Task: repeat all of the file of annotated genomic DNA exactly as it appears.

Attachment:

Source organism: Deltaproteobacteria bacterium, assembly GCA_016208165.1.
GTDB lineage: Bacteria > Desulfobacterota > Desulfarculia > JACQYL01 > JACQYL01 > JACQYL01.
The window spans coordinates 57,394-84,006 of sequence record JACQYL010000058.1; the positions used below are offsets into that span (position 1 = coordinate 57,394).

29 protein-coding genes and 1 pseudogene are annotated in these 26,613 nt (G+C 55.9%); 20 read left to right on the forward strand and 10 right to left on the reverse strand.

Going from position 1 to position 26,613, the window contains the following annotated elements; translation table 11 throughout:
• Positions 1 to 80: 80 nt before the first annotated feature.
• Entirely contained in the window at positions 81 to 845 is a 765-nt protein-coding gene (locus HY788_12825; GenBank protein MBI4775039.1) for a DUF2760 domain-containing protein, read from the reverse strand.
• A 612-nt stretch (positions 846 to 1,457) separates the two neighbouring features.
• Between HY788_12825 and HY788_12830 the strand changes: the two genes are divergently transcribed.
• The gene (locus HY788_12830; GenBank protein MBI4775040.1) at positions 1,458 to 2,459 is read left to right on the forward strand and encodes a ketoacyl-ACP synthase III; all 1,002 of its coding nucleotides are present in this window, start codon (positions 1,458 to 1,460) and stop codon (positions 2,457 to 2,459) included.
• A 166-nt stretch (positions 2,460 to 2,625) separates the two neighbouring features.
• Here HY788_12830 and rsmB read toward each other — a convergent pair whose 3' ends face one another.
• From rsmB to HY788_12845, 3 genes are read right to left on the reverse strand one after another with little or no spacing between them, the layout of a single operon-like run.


Source organism: Deltaproteobacteria bacterium, assembly GCA_016208165.1.
GTDB lineage: Bacteria > Desulfobacterota > Desulfarculia > JACQYL01 > JACQYL01 > JACQYL01.
The window spans coordinates 57,394-84,006 of sequence record JACQYL010000058.1; the positions used below are offsets into that span (position 1 = coordinate 57,394).

29 protein-coding genes and 1 pseudogene are annotated in these 26,613 nt (G+C 55.9%); 20 read left to right on the forward strand and 10 right to left on the reverse strand.

Going from position 1 to position 26,613, the window contains the following annotated elements; translation table 11 throughout:
• Positions 1 to 80: 80 nt before the first annotated feature.
• Entirely contained in the window at positions 81 to 845 is a 765-nt protein-coding gene (locus HY788_12825; GenBank protein MBI4775039.1) for a DUF2760 domain-containing protein, read from the reverse strand.
• A 612-nt stretch (positions 846 to 1,457) separates the two neighbouring features.
• Between HY788_12825 and HY788_12830 the strand changes: the two genes are divergently transcribed.
• The gene (locus HY788_12830; GenBank protein MBI4775040.1) at positions 1,458 to 2,459 is read left to right on the forward strand and encodes a ketoacyl-ACP synthase III; all 1,002 of its coding nucleotides are present in this window, start codon (positions 1,458 to 1,460) and stop codon (positions 2,457 to 2,459) included.
• A 166-nt stretch (positions 2,460 to 2,625) separates the two neighbouring features.
• Here HY788_12830 and rsmB read toward each other — a convergent pair whose 3' ends face one another.
• From rsmB to HY788_12845, 3 genes are read right to left on the reverse strand one after another with little or no spacing between them, the layout of a single operon-like run.